Recto to Duterte: Grant parole, pardon to ‘old, sick’ inmates
To decongest the country’s prisons, President Rodrigo Duterte should grant parole or pardon to “lonely, old, sick and infirm inmates who have paid their debt to society,” Senate Minority Leader Ralph Recto said on Thursday.
Recto believes that releasing the “old, infirm, or gravely- or terminally-ill prisoners,” especially those who are not guilty of heinous crimes, was one of the quick solutions to ease overcrowded jails.
“If Duterte is planning to release so-called ‘political prisoners’ as part of the trust-building steps to clinch a peace deal with Communists, then he must set in motion a process that will grant liberty to prisoners sick of cancer, the aged, the infirm, those who can be freed on humanitarian grounds,” he said in a statement.
Recto pointed out that based on an official report, former President Benigno Aquino III exercised his power to grant executive clemency 67 times during his six years in office.
“It is one record President Digong can easily top. And he must use this power to forgive lonely, old, sick and infirm inmates who have paid their debt to society,” he said.
The senator has also filed a resolution urging the Senate to probe “the worsening conditions” in the country’s prisons which he said would cost taxpayers P10.1 billion to maintain this year.
Another compelling reason why prisons must be reformed, he said, was the expected rise in the number of inmates following the administration’s war on crime and illegal drugs.
“There’s a need to find space for them because our standing-room-only prisons are filled to the rafters,” said Recto.
The senator said the Bureau of Jail Management and Penology (BJMP) jails are now 375 percent overcapacity with “cells built for 18,881 prisoners now housing 93,961.”
Based on prison manuals, the ideal cell space should have been 4.7 square meters per detainee but Recto said an official BJMP report said that the national average was one square meter per detainee.
He said records of the BJMP also showed that the top four most congested BJMP jails are in Malolos City, Bulacan; San Pedro, Laguna; General Trias, Cavite; and the female dormitory of Quezon City Jail has a congestion rate of 2,000 percent.
The same report, he said, showed that 575 women prisoners in the Quezon City jail are packed into 129 square meters of cell space built for 27. Those ranked 4 to 20 on the list of most congested BJMP jails have congestion rates of 1,425 percent to 1,765 percent, the senator said.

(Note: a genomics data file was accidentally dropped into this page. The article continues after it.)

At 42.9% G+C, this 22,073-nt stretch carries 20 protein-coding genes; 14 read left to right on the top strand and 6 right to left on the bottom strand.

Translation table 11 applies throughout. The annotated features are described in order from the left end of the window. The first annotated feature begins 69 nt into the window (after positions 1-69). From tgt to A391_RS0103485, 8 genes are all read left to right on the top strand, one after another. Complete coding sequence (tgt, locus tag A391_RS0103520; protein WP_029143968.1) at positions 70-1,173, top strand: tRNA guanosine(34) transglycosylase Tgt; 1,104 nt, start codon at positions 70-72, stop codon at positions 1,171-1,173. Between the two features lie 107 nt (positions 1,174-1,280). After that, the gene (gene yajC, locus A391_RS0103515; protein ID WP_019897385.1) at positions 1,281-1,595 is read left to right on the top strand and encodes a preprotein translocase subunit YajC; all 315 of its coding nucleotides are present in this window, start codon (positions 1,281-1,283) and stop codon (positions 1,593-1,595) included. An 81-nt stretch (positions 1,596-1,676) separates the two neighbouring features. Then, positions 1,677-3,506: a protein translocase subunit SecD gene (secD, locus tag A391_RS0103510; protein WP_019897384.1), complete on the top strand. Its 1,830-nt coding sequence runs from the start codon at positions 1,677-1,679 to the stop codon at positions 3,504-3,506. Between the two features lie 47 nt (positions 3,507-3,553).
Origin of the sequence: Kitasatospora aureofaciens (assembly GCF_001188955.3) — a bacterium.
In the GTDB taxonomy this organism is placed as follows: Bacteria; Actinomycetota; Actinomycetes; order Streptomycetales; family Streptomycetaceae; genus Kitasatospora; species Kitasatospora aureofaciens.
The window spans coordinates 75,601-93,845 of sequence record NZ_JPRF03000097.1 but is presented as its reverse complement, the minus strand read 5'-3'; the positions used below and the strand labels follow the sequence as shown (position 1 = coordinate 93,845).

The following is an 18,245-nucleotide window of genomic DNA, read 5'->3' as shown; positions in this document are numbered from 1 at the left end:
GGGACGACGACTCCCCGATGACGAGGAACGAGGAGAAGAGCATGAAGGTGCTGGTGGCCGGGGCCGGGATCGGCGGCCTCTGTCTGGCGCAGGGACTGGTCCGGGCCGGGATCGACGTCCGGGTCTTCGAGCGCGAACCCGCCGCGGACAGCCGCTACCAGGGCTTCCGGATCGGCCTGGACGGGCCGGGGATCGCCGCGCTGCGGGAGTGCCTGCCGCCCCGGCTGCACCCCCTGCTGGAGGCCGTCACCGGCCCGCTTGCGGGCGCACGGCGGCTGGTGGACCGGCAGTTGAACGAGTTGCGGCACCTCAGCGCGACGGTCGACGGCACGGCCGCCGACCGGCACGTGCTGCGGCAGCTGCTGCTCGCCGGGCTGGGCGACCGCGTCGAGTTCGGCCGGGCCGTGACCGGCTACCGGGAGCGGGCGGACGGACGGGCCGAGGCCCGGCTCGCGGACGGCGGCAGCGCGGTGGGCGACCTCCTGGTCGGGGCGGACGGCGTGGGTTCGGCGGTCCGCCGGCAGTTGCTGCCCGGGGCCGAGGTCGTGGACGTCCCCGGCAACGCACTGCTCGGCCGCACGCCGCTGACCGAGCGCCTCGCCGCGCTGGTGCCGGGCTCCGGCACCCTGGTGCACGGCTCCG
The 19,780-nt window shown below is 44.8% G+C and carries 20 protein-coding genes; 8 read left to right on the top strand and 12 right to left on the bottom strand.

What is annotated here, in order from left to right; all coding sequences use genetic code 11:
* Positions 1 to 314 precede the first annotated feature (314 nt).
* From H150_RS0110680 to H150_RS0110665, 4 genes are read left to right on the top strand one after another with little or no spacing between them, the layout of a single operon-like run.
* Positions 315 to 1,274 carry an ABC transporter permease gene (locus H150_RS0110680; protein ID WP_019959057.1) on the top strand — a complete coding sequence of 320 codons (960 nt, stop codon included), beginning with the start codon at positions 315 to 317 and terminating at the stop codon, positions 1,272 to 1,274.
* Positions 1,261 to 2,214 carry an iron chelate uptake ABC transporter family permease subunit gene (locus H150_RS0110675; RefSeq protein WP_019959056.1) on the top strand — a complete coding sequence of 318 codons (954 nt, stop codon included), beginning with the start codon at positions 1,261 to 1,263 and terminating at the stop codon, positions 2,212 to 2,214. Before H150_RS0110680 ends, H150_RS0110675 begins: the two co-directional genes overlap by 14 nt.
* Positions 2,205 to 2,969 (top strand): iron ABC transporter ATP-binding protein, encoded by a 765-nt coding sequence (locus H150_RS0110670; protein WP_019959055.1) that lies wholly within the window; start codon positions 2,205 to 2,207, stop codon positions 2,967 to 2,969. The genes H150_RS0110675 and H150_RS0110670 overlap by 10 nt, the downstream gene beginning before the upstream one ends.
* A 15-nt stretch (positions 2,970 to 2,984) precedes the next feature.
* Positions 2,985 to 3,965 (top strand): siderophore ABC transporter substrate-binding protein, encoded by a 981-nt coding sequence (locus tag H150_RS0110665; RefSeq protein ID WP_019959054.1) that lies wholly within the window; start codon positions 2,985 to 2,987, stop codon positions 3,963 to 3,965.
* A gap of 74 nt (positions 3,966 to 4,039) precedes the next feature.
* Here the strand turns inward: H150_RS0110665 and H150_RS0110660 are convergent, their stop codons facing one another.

On the other hand, jails being run by the Bureau of Corrections (BuCor) recorded an overall overcapacity rate of 158 percent this year.
The New Bilibid Prison, he said, reported a congestion rate of 181 percent with 23,749 prisoners staying in the old facility designed to house 8,460 while the Davao Penal Colony, with 6,274 prisoners, has a congestion rate of 265 percent and the Leyte Regional Prison, with 1,919 prisoners, has 304 percent overcapacity.
Recto warned that deteriorating living conditions in jails and prisons expose detainees and inmates to hazards like the onset of infectious disease epidemic, higher suicide rates and frequent inter-prisoner violence.
“Overcrowding and other problems in the Philippine corrections system could affect the security of the government jail and prison custodians, provide opportunities for acts of corruption, and cause the violation of the normative standards of jail and prison management,” he said.
“Instead of rehabilitating prisoners, harsh jail conditions could make them hardened criminals, with jails serving as masteral schools for a career in crime.”
He said the government could also ease jail and prison congestion by reforming the justice system “so that there will be fast trials, minimum court hearing postponements.” RAM/rga